OTHERS

The majestic emissaries

On a long journey: Falcons have been geo-tagged to monitor their movements   | Photo Credit: Raghav Gupta

The journey from Jorhat airport towards Doyang was uneventful: patches of bumpy roads, the scenic hills, the dense forests, the quaint houses. That changed after crossing the hamlet of Bakhty, where a flock of a dozen or so birds abruptly flew away from a transmission wire. They were certainly not sparrows or pigeons. Starlings may be? The question answered itself after I crossed the charming little Chibu bridge. A flock of nearly 100 birds were flying overhead. And they were not just flying, they were soaring high in the sky — the signature characteristic of raptors and scavengers. Indeed these were Amur falcons: feeding on airborne insects.

Tracking big birds

Pangti village was now nearby. A detour from the irregular road to the more irregular one, took us to open grasslands. It was 4 p.m., but in Nagaland that is nearly dusk time. In the fading twilight, a gibbous moon shone. But something distracted me: a morphing cloud, like a swarm of bees. I heard myself say, “Oh my...,” not even bothering to finish. Soaring and flying all around were countless Amur falcons, rising like ash from a volcano. But far from being lifeless and silent, the falcons had all the fire in their rapid movement and their incessant calls echoed in the sky. Their meaningful, albeit noisy, conversation superseded every other sound.

I stood motionless, neck hurting partly because of my camera lens, and partly because of not having looked down since I first set eyes on them. I smiled at that little pain when I thought of the tough journey that the birds would have endured to grace these lands. Amur falcons (Falco amurensis), named after the Russian river Amur (a name which I heard for the first time after high school geography), travel from their breeding grounds in Russia, China, North Korea and Mongolia. They cover more than 5000 kms in 5-6 days without respite, until they reach Nagaland and other parts in northeast India around autumn time (October-November). Their stay here is short-lived, as they feed themselves, recovering from fatigue and hunger, only to resume their journey to their winter destination – southern Africa. There they stay in the warm weather, while it snows in northeast Asia. Finally, as winter engulfs the southern hemisphere, they bid adieu to the African continent, crossing eastern Europe, and return to their homes. They do not visit India on their way back, and return again next winter season.

I was overwhelmed with this sighting and wanted to spend some more time just gazing at their multitude. But night beckoned. Noodles were cooked over campfire, deliberations were taken up on various issues, and a deep slumber ensued in the bamboo cottage.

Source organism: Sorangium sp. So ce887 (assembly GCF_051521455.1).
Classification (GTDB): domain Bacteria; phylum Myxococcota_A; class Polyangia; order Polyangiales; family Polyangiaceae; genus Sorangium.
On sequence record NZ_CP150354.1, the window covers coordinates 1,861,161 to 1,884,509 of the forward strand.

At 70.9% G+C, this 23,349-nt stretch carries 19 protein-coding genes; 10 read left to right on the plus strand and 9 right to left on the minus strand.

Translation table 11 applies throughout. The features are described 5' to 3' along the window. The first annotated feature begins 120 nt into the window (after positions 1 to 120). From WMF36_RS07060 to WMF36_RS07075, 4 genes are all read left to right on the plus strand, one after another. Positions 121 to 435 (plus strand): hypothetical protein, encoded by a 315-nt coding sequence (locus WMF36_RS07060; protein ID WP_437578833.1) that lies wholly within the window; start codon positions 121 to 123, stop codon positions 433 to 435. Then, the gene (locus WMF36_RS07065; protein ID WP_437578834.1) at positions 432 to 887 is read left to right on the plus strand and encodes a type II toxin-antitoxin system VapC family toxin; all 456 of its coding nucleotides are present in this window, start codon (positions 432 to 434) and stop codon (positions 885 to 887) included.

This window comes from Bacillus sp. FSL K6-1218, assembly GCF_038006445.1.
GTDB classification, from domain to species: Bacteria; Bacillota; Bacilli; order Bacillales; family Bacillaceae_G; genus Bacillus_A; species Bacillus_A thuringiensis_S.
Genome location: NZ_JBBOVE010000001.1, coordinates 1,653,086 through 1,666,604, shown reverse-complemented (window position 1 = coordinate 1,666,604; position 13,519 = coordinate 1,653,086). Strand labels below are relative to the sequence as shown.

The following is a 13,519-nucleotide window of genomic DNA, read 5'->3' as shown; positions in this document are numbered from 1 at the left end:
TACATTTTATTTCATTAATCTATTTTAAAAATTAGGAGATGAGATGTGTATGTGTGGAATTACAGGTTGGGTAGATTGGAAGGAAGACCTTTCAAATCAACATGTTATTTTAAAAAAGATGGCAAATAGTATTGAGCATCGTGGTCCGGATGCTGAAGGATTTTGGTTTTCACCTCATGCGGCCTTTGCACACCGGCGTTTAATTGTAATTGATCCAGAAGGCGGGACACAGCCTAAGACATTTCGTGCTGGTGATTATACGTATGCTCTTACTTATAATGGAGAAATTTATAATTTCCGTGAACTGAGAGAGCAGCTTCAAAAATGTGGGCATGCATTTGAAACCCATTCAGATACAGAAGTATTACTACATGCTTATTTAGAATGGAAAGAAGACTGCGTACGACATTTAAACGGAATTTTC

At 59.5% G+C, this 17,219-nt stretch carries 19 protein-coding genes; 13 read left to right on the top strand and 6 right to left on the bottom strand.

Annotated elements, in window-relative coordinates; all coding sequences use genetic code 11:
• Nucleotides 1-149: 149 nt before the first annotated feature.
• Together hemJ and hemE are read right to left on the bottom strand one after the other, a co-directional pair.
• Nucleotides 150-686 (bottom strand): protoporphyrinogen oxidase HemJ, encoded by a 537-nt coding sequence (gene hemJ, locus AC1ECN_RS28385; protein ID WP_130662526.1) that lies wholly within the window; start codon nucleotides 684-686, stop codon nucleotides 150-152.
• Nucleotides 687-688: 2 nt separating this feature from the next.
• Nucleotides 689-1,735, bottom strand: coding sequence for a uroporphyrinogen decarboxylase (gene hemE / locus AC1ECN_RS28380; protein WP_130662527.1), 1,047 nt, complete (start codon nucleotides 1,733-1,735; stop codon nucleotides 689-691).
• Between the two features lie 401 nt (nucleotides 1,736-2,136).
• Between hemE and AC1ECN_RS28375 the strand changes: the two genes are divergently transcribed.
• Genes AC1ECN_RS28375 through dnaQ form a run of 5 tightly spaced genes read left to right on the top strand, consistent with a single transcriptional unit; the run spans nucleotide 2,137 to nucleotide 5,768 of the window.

Come dawn, it was planned to get a closer look at the falcons. Some flocks had already started moving out for breakfast, others were contemplating to do so. We hurried to capture the moment they left trees for feeding. As we neared, I saw a tree, simply laden with falcons. Some preening, some chatting, and some looking at us surreptitiously. The falcons were extremely sensitive to the slightest of sounds, and flew away at any disturbance. That was learnt the hard way with a jacket zip, a sneeze, and a particularly noisy twig on the ground. Being extremely cautious, we were close enough to see the falcons perching on tree branches directly above us. I hid in a bush to take pictures.

Hundreds of them flew above us, alighting on the tree, and then flew again. They were now close enough that I could finally see their colour: their striking orange feet and beaks, and their adorable, inquisitive eyes. The Amur falcon was easily the prettiest raptor I had ever seen.

Heightened awareness

The majestic emissaries

I was jolted back to their tragic hunting which had been rampant just a few years ago. Thousands of them were killed every day, being trapped on trees or shot down. Their meat was widely sold. That has visibly changed. It was heartening to know about the concerted efforts of the locals, the NGOs and the state government. The falcons are now emissaries and not food any more. They are creatures to be admired, not shot down for sport. The locals have successfully translated the term “eco-tourism” to mean both economic and ecological — a requisite for sustainability.

Falcons have been geo-tagged to monitor their movements. The Amur falcon festival has become an annual event in Nagaland. These positive changes are a welcome reassurance and that was the key take-away from my visit.

Elated, I stole one last glance of the falcons, when suddenly hundreds of these majestic birds flew above me, as if waving goodbye; their fiery eyes agleam in the morning sun. They were close enough for me to hear their silken wings. Listening to their sound, I closed my eyes and silently prayed for them to return in larger numbers and relish the hospitality that this country is known for.

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Printable version | Jan 20, 2021 10:47:24 AM | https://www.thehindu.com/todays-paper/tp-miscellaneous/tp-others/the-majestic-emissaries/article26050309.ece

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